Charlotte and Johnny have both faced massive challenges in their lives: Johnny has been picked on throughout his life for his hearing disability; Charlotte was bullied for her weight. They’ve come together on the big bed to bond over the hardships they’ve fought and overcome, and that have helped shape who they are. Meanwhile Christopher and Matilda come from different worlds: his life in the military in Cyprus is a long way from her past as a budding ballerina. It raises the question: how much do our backgrounds impact on our relationships, and does having much in common with someone help smooth a relationship’s path, or throw up obstacles? Would you rather date someone whose life has followed a similar course to your own, or someone whose story is a million miles from yours?
I married a woman with a background that had some similarities with mine – white Anglo-Saxon protestant – but who had also experienced hardships in her childhood that I found difficult to even imagine. To meet someone who comes from a different place than yourself gives you the chance to learn and to consider different perspectives – an exposure to a different side of life. That can’t be a bad thing, surely? There’s a million different ways of living in this world, and the chance to gain a deeper meaning of someone else’s is a chance to grow as a person. If a relationship can improve you as a human being, that’s a big positive – or is it selfish to think that way? I wonder if I’ve contributed much to broadening my wife’s horizons: besides getting her to watch Monty Python, what new perspectives have I offered her?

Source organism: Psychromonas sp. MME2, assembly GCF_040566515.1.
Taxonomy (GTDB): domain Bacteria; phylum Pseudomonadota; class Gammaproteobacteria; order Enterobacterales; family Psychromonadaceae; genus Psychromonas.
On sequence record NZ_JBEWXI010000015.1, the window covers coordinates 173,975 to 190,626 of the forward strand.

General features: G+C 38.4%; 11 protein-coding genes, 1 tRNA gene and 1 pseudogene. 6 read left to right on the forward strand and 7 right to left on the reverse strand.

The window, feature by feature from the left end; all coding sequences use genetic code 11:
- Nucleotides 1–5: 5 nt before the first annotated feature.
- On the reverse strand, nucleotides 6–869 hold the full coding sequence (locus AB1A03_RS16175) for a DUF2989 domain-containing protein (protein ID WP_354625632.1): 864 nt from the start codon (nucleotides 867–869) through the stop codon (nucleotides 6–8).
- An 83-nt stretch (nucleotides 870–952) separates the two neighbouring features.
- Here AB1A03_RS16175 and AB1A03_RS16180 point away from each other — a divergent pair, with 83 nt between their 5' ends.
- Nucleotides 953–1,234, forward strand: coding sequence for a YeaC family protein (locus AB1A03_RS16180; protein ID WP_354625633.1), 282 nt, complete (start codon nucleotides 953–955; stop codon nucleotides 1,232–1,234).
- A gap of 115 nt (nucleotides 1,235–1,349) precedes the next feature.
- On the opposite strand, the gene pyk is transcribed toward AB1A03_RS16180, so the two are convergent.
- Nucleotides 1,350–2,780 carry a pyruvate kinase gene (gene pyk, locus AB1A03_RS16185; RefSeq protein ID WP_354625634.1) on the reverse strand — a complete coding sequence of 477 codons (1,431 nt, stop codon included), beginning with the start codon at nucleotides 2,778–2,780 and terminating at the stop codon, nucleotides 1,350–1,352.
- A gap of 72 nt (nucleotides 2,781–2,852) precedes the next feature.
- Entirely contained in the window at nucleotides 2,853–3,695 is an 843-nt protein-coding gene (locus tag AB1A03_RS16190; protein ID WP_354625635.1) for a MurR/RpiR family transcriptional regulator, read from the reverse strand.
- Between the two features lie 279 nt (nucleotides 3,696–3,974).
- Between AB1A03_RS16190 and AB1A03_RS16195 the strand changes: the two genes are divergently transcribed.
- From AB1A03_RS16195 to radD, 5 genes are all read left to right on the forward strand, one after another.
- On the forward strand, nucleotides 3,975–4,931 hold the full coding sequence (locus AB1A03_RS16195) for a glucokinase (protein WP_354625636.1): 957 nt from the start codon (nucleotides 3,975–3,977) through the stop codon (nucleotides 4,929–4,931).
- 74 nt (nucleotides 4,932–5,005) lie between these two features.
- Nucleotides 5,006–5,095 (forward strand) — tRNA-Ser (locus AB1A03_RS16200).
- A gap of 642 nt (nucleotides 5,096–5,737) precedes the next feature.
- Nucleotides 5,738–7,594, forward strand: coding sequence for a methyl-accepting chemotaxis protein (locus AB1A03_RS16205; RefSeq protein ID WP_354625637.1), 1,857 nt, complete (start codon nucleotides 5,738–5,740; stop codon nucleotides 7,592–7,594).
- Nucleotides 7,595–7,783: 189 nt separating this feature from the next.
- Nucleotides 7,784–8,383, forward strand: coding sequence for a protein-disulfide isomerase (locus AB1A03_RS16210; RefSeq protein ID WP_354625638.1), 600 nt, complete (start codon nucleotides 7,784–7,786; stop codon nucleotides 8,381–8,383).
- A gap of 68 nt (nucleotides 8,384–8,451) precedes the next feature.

And is that even important? Christopher and Matilda are both exposed to something new and different, and I’m sure it’s a valuable learning experience; but is it the best path to romance? Over the other side of the show, Johnny and Charlotte are able to strike an immediate chord with one another: their common ground brings the conversation to a deep and meaningful place straight away. But then, I remember a lot of deep and meaningful conversations with girls when I was a teenager: feelings were expressed and insecurities revealed and hopes and dreams shared; and not one of them ever led to any of those girls wanting to date me. Deep and meaningful doesn’t always mean romantic, and feeling powerful empathy for someone doesn’t necessarily translate to the mysterious spark that ignites a relationship. Which Johnny discovers when he chooses to see Charlotte again, but Charlotte doesn’t reciprocate the feeling: they’ve shared something special, but the chemistry hasn’t quite worked. Meanwhile Matilda and Christopher are in concord: they both want to see each other again. Has the desire to learn more about a person different to oneself proven more powerful than the desire to bond over similar experiences? Or is it all about the ineffable vagaries of attraction – maybe the spark will do as it will and pay no mind to background at all. But it does seem like the whole idea of “having something in common” is a little overrated when it comes to making a love match. I have always suspected so, of course – generally I find people can have a little too much in common. I wouldn’t want to date someone a lot like myself. I’d pity them, but I wouldn’t date them.